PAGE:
Of such of the other translations of Faust as have had any effect on mine, I cannot be wholly silent. To Mr. Hayward, in common with every reader of Goethe, I feel great obligations ; and his notice of the extracts from Faust which I had long ago published, gave me great gratification and demands my warmest thanks. Of Shelley I have elsewhere spoken in this Preface. I do not willingly venture on ground which he has made his own. My extracts from Faustus were published in Blackwood, before Mr. Shelley had translated any part of the poem. His translations were confined to passages not given in Blackwood
but it so happened, that in the progress of my intended task of translating the whole drama, I had completed the Walpurgis Night before the publication of Mr. Shelley’s. I do not mention this for the purpose of vindicating myself against any resemblances between Shelley's version and mine; there are
and if there were statement would be no vindication, as even while the sheets were passing through the press, I have made alterations and corrections in this, as in other parts of the poem; but admiring as I do the particular scene in Shelley, I should, had I not already translated the passage, have hazarded asking the permission of his relatives to reprint the fragment from his poems, rather than venture on a translation myself: as it is, I think it not impossible that there may be readers to whom both translations may give pleasure.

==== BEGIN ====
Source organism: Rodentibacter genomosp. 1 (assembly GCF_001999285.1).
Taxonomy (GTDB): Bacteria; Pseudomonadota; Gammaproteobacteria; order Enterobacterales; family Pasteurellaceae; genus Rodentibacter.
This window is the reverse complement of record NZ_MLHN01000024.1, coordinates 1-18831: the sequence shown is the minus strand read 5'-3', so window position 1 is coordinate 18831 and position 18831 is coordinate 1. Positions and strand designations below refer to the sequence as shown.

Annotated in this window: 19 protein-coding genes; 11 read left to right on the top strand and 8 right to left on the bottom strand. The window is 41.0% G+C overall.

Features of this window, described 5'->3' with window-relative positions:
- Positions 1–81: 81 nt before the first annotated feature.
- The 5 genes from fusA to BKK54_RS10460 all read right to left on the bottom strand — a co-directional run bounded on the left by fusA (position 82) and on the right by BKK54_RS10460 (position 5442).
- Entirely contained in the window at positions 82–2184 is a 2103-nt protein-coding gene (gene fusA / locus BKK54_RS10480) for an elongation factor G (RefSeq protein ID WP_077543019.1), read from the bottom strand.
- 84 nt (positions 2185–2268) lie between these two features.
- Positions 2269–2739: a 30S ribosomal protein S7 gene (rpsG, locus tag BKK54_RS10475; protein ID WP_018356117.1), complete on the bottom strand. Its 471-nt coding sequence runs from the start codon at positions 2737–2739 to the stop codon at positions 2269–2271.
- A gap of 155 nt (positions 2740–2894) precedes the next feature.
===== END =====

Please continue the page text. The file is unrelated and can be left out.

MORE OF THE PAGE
I have only to add, that many of the notes to this volume are from books not always easily accessible, and now rarely looked into. To understand the character of a student of Faustus's age, they are worth examining. My first intention was to confine myself to subjects that were likely, in their very remoteness from ordinary studies, to possess some interest. I have been led further than I intended, chiefly because I was provoked at the depreciating tone which some late writers have thought it not unbecoming to use when speaking of Goethe, A formal discussion of the merits of the work which I translate was not to be thought of by me. I have preferred adopting the plan pursued in the late editions of Byron and Scott; and showing by a few extracts from writers of high character, the effect which the poem has produced. I perhaps ought